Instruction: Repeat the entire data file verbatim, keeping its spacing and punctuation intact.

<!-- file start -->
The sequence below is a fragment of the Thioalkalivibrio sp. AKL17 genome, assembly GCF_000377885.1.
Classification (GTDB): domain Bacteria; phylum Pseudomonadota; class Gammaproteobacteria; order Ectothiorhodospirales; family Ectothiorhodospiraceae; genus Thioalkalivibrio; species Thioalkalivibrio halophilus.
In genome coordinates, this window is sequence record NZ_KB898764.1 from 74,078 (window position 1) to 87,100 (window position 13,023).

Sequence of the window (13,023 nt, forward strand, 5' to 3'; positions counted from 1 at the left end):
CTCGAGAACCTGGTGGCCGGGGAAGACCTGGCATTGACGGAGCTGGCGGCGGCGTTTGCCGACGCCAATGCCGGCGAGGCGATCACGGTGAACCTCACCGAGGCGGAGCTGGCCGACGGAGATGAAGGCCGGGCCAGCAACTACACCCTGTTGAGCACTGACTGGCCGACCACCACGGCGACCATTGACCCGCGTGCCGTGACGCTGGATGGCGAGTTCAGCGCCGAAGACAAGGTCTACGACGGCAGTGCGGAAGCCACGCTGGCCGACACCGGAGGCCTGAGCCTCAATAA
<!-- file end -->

The sequence below is a fragment of the Thioalkalivibrio sp. AKL17 genome, assembly GCF_000377885.1.
Classification (GTDB): domain Bacteria; phylum Pseudomonadota; class Gammaproteobacteria; order Ectothiorhodospirales; family Ectothiorhodospiraceae; genus Thioalkalivibrio; species Thioalkalivibrio halophilus.
In genome coordinates, this window is sequence record NZ_KB898764.1 from 74,078 (window position 1) to 87,100 (window position 13,023).

Sequence of the window (13,023 nt, forward strand, 5' to 3'; positions counted from 1 at the left end):
CTCGAGAACCTGGTGGCCGGGGAAGACCTGGCATTGACGGAGCTGGCGGCGGCGTTTGCCGACGCCAATGCCGGCGAGGCGATCACGGTGAACCTCACCGAGGCGGAGCTGGCCGACGGAGATGAAGGCCGGGCCAGCAACTACACCCTGTTGAGCACTGACTGGCCGACCACCACGGCGACCATTGACCCGCGTGCCGTGACGCTGGATGGCGAGTTCAGCGCCGAAGACAAGGTCTACGACGGCAGTGCGGAAGCCACGCTGGCCGACACCGGAGGCCTGAGCCTCAATAA